In 2020/21 average wholesale electricity prices were around $60 per MWh. For a coal-oriented system with gas and hydro performing balancing functions, prices would be around $55 per year (On average, prior to 2012, before renewables started cutting into efficiency, prices were under $50 per MWh). Even at $5 per MWh, the cost to the economy is over $1 billion a year. Once prices rise to the level that renewables can operate profitably – about $90 per MWh – the annual cost becomes around $10 billion.

The costs of $19 billion a year we impose upon ourselves for on-power generation, once the higher wholesale costs of the renewables cut in, approach $30 billion a year. This – equivalent to almost one quarter of private investment – represents a serious drain on the means that enhance national productivity.

Propelling us to even greater action is Chinese belligerence, presenting Australia with a military threat for the first time in 75 years. This is pressing us to become closer to the US and seeking independent control of defensive US or UK nuclear powered submarines. And the Biden Administration’s vociferous support for climate change action – in spite of this having no possible effect in retarding climate damage (even allowing this is taking place) – is pushing us towards even more damaging measures.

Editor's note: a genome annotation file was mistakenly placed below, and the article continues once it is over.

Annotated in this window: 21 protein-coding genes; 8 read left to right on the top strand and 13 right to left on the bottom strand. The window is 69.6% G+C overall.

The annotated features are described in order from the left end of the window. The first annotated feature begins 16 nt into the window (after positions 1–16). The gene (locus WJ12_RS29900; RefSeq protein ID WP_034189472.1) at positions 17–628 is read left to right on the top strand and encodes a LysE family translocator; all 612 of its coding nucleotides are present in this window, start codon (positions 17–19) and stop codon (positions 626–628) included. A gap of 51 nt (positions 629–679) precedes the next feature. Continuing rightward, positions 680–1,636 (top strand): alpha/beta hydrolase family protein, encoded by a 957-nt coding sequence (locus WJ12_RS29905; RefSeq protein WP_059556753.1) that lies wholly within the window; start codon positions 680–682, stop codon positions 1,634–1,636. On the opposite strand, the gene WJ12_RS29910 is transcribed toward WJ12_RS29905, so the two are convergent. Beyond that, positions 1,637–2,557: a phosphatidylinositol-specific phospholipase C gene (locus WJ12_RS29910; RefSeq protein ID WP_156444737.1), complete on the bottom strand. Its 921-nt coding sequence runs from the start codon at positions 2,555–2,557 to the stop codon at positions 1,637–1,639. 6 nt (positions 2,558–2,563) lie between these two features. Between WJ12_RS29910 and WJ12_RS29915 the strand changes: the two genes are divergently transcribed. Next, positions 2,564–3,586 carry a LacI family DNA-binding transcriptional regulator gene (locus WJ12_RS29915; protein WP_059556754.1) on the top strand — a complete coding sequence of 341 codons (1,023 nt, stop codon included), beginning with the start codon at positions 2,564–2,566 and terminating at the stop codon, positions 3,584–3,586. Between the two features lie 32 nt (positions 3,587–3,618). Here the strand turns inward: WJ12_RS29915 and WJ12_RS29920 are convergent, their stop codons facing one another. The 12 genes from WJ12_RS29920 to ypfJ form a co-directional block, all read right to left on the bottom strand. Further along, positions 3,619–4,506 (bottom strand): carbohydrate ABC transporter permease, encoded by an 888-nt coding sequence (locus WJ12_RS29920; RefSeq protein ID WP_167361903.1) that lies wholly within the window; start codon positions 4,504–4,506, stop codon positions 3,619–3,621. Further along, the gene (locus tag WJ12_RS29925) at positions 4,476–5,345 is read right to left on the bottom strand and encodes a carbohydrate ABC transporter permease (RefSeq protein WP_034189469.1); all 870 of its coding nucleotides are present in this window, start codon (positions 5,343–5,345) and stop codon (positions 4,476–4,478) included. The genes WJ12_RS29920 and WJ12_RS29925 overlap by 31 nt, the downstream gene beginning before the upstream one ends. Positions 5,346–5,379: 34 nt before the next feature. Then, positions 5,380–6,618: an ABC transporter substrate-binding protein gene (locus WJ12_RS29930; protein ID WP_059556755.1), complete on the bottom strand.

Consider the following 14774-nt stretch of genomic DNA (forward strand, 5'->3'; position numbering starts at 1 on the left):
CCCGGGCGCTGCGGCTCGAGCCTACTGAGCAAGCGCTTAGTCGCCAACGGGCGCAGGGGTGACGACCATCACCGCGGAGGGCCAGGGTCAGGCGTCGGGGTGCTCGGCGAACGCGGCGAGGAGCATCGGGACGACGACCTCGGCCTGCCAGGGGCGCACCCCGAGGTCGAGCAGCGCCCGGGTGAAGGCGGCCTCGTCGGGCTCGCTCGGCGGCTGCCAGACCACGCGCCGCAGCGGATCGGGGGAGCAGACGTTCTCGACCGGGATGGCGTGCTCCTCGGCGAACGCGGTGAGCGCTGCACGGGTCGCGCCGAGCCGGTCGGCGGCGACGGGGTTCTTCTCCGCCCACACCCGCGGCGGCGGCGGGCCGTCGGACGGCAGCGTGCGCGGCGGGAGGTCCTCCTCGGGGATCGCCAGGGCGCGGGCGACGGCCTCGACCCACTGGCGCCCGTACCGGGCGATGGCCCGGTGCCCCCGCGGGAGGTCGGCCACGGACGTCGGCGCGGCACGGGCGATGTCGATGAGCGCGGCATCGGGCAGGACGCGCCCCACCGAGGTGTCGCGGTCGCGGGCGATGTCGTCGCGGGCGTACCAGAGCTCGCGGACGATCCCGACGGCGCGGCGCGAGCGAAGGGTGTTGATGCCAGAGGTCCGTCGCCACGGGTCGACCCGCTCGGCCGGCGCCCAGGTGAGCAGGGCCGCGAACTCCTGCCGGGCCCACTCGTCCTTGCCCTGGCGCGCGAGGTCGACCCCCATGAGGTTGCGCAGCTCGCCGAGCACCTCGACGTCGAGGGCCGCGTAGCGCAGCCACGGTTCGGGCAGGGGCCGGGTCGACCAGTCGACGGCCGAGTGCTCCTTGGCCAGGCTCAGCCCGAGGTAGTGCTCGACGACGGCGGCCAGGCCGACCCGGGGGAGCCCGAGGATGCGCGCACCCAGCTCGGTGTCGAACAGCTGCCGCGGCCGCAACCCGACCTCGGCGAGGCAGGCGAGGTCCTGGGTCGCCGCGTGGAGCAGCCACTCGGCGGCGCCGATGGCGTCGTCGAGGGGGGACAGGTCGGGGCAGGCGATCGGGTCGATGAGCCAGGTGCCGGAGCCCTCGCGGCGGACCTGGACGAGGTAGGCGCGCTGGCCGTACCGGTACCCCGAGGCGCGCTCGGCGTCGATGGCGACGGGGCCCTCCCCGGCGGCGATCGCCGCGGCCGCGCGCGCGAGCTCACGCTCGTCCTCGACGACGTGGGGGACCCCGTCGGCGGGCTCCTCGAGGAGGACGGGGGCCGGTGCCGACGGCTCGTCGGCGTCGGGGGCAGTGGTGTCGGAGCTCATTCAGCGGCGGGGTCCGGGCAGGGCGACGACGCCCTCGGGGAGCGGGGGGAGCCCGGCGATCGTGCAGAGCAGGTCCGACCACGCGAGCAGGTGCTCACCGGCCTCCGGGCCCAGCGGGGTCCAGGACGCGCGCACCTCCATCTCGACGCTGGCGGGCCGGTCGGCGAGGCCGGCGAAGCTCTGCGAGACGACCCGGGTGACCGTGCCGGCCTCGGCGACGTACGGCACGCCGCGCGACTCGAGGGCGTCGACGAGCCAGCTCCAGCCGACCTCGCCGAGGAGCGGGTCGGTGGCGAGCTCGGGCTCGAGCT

On top of this we have a greener political colouring with the elevation of renewable enthusiast Matt Kean to the key position of NSW Treasurer. Moreover, in addition to Angus Taylor’s forlorn faith in state-financed new tech to place a lid on emissions, he now has a new deputy, born-again climate worrier Tim Wilson, who says a zero-emissions future is filled with opportunity for rural and regional communities — presumably by being paid not to produce goods wanted in the commercial market.
Quadrant Online

About stopthesethings

We are a group of citizens concerned about the rapid spread of industrial wind power generation installations across Australia.

Comments

  1. Peter Pronczak says:

    Please consider the extent of Malthusian philosophy; STT has posted on the subject previously.